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Your location>Home>Publications>PeaceWays>Fall 2012

   
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Can Silence Bring Social Change?
Benard L. Agona, Field Coordinator, Turning the Tide, Kenya.

Another aspect of violence prevention is to teach people, particularly the youth, how to conduce non-violent direct action campaigns. The Turning the Tide program channels the anger, grievances, and energy from destructive tendencies into constructive resolutions of problems.

Instead of being silent youth have decided to speak with nonviolent actions. Here in Nairobi youth were captured in a road show agitating for their rights.

“Do we just remain silent when things are going wrong?” This is one question that we have always been asked by most groups that we have trained in Turning the Tide (TTT) approaches in dealing with violence.

The TTT program was introduced in Kenya in 2010 as a long term intervention to social injustices in our communities .The program is being implemented by Change Agents for Peace International in collaboration with Quaker Peace and Social Witness (QPSW), a program of Britain Yearly Meeting. This was the beginning of community empowerment.

Barely one and half years on the road, the TTT –Kenya is touching peoples’ lives in those communities where we have introduced it. Indeed it is power for social change. It has even dawned on peoples’ mind that strategic silence is also power for change. The program emphasizes the importance of training and preparation for any successful campaign for social change.

In Kenya the most used methods for demanding justice have been demonstrations which are not well planned, consequently resulting in massive destruction and even death. For example, whenever university students go on strike, they blockade all roads, throw stones at anything passing by, loot from shops, and make unnecessary noise and disturbance. At the end of that, nothing is achieved.

Contrary to that, TTT approaches are peaceful and more effective. Last year when some students in one of the universities in western Kenya wanted to be addressed by the authorities, a two-hour pre-action workshop made a big difference in their campaign. They were taken through the steps of an effective campaign for social change and introduced to the TTT tools, such as the pillars of power and social speedo-meter, which helps groups to analyze their issues and plot the kind of people to work with. After that there was a thorough planning overnight, considering all factors, to ensure that all adhered to nonviolence discipline.

The end result was amazing. It was a peaceful match to the local government offices, and because it was peaceful, they were joined by community members attracting numbers which in itself is a strength to any successful campaign. Eventually they had a sit-in at the office grounds, demanding to be addressed by the local leader who could not ignore the force of the students who were supported by local community members. Armed with facts, the students tabled their issues boldly. The local leaders immediately responded to their demands positively. For the first time, students acted peacefully and were given what they wanted.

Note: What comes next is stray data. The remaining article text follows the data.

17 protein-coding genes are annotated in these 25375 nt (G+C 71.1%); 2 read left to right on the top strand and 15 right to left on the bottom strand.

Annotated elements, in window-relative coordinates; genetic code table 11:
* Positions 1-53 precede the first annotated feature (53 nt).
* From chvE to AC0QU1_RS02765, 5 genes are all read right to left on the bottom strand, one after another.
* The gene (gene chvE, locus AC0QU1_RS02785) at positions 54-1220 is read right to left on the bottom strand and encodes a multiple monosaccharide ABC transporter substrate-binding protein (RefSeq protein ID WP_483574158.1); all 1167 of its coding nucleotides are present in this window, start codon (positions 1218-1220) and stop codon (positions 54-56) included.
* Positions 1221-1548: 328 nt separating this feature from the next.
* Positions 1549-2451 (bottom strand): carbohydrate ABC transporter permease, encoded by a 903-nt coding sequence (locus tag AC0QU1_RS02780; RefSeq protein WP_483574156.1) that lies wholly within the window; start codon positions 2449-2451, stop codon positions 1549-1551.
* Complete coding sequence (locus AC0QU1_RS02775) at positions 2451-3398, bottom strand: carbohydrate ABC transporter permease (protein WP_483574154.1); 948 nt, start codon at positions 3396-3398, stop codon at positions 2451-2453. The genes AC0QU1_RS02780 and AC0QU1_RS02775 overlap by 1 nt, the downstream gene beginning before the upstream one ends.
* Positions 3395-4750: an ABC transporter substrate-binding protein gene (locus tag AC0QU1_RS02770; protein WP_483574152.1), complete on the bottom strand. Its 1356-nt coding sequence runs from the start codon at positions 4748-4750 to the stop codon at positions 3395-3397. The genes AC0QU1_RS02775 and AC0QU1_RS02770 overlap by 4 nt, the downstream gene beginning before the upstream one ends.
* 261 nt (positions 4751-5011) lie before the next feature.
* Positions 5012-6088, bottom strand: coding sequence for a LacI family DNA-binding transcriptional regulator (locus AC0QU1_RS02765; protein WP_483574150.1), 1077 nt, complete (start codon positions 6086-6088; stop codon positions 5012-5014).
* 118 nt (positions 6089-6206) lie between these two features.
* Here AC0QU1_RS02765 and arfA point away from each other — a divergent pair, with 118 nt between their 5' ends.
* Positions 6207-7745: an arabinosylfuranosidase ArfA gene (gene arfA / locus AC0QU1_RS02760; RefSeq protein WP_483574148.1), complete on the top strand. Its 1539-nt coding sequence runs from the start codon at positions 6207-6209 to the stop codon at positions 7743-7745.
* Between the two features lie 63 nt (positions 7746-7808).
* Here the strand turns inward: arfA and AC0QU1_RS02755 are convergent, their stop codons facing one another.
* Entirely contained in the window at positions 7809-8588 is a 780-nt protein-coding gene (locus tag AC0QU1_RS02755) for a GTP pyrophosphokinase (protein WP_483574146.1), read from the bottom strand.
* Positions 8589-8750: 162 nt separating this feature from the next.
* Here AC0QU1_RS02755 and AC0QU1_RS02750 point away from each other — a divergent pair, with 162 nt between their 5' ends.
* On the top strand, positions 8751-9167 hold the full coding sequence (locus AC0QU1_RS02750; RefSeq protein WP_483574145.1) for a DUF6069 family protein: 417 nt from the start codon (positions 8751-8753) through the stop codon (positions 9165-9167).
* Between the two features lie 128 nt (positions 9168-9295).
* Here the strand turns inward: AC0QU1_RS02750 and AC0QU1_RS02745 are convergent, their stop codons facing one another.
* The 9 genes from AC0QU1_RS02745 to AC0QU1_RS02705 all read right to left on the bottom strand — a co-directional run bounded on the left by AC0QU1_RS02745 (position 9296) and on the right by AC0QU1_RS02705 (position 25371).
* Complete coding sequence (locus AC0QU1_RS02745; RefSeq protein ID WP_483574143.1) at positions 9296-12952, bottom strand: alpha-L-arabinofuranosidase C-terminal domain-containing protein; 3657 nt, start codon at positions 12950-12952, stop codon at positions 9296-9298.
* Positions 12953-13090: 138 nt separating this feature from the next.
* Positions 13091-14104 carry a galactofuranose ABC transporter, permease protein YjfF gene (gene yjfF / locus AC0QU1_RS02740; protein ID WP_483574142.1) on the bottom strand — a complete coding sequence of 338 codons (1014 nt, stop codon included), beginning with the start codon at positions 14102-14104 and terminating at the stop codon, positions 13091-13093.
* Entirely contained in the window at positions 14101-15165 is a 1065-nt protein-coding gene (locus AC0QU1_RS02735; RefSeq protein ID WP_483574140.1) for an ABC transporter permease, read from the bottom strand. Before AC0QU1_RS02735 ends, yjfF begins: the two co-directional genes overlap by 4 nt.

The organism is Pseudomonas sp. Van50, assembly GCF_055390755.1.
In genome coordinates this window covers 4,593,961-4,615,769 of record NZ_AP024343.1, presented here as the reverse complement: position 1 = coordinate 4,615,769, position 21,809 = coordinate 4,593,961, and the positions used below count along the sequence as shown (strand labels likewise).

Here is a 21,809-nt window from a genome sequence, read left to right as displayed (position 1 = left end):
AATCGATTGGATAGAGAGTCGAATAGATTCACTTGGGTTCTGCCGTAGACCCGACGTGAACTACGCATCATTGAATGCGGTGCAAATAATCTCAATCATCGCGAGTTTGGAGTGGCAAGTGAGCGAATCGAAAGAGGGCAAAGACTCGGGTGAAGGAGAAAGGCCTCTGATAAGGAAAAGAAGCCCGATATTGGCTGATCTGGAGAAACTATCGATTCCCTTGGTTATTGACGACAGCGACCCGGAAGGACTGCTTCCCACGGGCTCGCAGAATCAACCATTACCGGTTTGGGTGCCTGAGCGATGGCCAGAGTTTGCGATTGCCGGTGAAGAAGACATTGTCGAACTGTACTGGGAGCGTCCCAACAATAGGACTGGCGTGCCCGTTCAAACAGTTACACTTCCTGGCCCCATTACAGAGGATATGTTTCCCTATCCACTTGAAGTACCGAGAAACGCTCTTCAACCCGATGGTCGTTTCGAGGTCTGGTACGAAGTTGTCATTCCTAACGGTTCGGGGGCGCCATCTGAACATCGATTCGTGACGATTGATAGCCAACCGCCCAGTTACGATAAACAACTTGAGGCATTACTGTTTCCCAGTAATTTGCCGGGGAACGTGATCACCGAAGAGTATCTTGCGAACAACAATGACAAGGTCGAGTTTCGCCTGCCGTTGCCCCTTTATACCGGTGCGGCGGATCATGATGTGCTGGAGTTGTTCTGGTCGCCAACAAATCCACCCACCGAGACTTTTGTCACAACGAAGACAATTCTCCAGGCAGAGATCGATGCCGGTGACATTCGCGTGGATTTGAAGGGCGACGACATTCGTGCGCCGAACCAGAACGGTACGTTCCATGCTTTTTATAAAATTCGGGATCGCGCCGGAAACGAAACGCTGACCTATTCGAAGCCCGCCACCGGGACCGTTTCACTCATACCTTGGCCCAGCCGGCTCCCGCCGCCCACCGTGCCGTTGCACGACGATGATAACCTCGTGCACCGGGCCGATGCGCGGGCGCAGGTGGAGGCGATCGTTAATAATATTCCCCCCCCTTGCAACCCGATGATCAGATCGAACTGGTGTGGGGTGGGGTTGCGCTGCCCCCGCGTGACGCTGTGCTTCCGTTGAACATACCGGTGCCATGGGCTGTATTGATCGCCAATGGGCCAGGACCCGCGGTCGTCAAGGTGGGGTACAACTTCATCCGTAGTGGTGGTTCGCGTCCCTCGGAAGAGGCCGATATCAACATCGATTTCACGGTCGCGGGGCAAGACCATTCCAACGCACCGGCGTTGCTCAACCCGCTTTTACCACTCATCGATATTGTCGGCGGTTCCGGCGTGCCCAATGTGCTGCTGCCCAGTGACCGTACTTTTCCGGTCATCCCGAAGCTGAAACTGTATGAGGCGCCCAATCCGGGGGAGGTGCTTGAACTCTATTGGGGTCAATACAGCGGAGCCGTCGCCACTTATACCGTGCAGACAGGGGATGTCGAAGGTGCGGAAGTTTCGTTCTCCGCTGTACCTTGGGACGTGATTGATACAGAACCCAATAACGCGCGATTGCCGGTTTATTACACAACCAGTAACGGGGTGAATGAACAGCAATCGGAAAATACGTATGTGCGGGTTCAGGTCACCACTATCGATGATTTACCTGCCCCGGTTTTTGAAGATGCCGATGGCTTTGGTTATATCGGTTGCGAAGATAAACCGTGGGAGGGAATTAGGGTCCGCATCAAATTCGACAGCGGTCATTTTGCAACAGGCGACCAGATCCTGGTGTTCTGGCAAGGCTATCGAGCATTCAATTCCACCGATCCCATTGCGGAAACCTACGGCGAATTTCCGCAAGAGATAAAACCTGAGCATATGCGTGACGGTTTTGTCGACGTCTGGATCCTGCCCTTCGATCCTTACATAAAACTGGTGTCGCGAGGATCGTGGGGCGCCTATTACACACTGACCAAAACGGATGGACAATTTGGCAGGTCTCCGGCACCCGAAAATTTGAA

Elsewhere in Nairobi, after undergoing a two weeks training in nonviolence approaches for social change, youth from the eight constituencies in Nairobi went back and quickly engaged local youth officers challenging them with facts about the impact of youth unemployment. The result was a one day road show organized by the ministry of youth to promote youth opportunities within the youth affairs ministry. This was to curb the high rate of job insecurity in Nairobi. The trained youth had been opened eyes to see the invisible violence that causes the visible violence. And one such invisible violence was youth un-employment. When they analyzed the issue they discovered that this was being supported by lack of information about available opportunities for youths. They went ahead to plot who to work with on their campaign and identified among others the ministry of youth affairs, who eventually became their key ally contrary to what they thought. The success story is that many youth groups were formed and are now accessing the available opportunities.

It is now clear that if you train people to start thinking and acting in new ways they will achieve what they want no matter how big the issue is. It is possible with nonviolence power!
Turning the Tide is now scaling up having started small in western Kenya, then Nairobi, and now we have launched it in North Rift Valley. It is our desire to move to other regions as we build a nonviolent movement in Kenya for sustainable social change.